Feb 22, 2009

::Bukit Merah,Perak::


FM from My Hubby



Perak's known civilisation dates back to the 15th century. But from that time until the 18th century, the state history was a swirl of power struggles, wars, coups and court intrigue.

The present Sultanate of Perak dates back to 1528 when Sultan Muzaffar, the eldest son of the last Sultan of Melaka, established his dynasty on the banks of the Perak river.

Perak's great wealth in tin put her in a state of constant threat from the Thais in the north and the Acehnese and Bugis in the south during the 16th to 18th centuries.

During the 1700s, the Dutch also tried unsuccessfully, to monopolise the tin trade. This constant warring and lawlessness, along with a power struggle between the successors to the Perak throne, gave the British administrators at the time the perfect opportunity to intervene.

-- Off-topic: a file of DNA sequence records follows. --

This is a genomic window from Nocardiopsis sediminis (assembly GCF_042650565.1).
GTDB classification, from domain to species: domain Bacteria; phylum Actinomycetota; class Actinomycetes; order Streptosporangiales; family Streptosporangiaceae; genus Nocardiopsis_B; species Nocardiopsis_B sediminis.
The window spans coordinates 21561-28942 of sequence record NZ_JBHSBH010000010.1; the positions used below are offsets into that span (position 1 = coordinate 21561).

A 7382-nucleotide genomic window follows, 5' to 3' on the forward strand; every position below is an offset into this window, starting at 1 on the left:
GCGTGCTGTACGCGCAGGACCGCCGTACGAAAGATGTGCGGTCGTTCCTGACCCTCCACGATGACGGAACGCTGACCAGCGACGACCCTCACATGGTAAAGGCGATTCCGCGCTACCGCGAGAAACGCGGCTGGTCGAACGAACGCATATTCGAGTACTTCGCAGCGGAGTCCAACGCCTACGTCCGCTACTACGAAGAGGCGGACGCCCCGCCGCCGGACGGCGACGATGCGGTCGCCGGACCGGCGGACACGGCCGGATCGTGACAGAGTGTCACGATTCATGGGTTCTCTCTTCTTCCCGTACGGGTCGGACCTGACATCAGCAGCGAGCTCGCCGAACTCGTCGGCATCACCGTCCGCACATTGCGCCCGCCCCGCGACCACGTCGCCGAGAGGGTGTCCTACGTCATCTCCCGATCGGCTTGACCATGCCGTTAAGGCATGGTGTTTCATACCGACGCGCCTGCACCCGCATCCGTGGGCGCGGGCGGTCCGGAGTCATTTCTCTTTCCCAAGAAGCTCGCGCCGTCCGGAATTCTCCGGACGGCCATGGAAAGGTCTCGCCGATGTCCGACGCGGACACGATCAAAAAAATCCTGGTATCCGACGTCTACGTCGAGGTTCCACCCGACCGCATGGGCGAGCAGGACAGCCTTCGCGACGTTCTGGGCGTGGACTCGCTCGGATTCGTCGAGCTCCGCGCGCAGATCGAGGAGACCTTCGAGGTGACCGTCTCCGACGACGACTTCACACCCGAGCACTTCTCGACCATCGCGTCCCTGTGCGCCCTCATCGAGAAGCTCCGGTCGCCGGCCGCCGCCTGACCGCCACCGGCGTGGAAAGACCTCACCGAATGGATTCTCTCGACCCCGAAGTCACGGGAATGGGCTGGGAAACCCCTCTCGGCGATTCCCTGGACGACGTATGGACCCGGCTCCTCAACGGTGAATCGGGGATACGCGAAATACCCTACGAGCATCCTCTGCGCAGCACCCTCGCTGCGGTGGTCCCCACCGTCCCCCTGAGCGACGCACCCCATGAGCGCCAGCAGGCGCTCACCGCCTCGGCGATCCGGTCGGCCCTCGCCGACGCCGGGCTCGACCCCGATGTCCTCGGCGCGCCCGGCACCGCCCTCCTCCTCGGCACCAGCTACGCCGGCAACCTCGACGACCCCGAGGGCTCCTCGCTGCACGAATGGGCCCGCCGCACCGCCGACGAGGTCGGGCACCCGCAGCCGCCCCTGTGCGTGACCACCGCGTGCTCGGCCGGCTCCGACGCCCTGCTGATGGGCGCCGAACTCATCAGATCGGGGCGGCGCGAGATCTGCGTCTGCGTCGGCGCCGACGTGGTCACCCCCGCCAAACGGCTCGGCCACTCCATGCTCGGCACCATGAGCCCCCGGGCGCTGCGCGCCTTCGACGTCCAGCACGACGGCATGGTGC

At the signing of the Pangkor Treaty in 1874, the British governor Sir Andrew Clarke installed Sultan Abdullah on the throne with the condition that he accepted a British Resident.


Perak means 'silver' in Malay, a reference to the silvery tin ore from which the state drew its wealth for centuries. The rich tin area, known as the Kinta Valley, was heavily mined for all of Perak's known history.

When the tin mining industry collapsed in the mid-'80s, economic activities were restructured around agriculture, manufacturing, construction, trade and commerce.

There has been continuous industrial growth and development of infrastructure in the intervening 20 years.

Emphasis has also been given to fishing, forestry, cottage industries and tourism. Ipoh is one of the more progressive cities in Malaysia and is fast becoming a focal point of industry, business investment and education.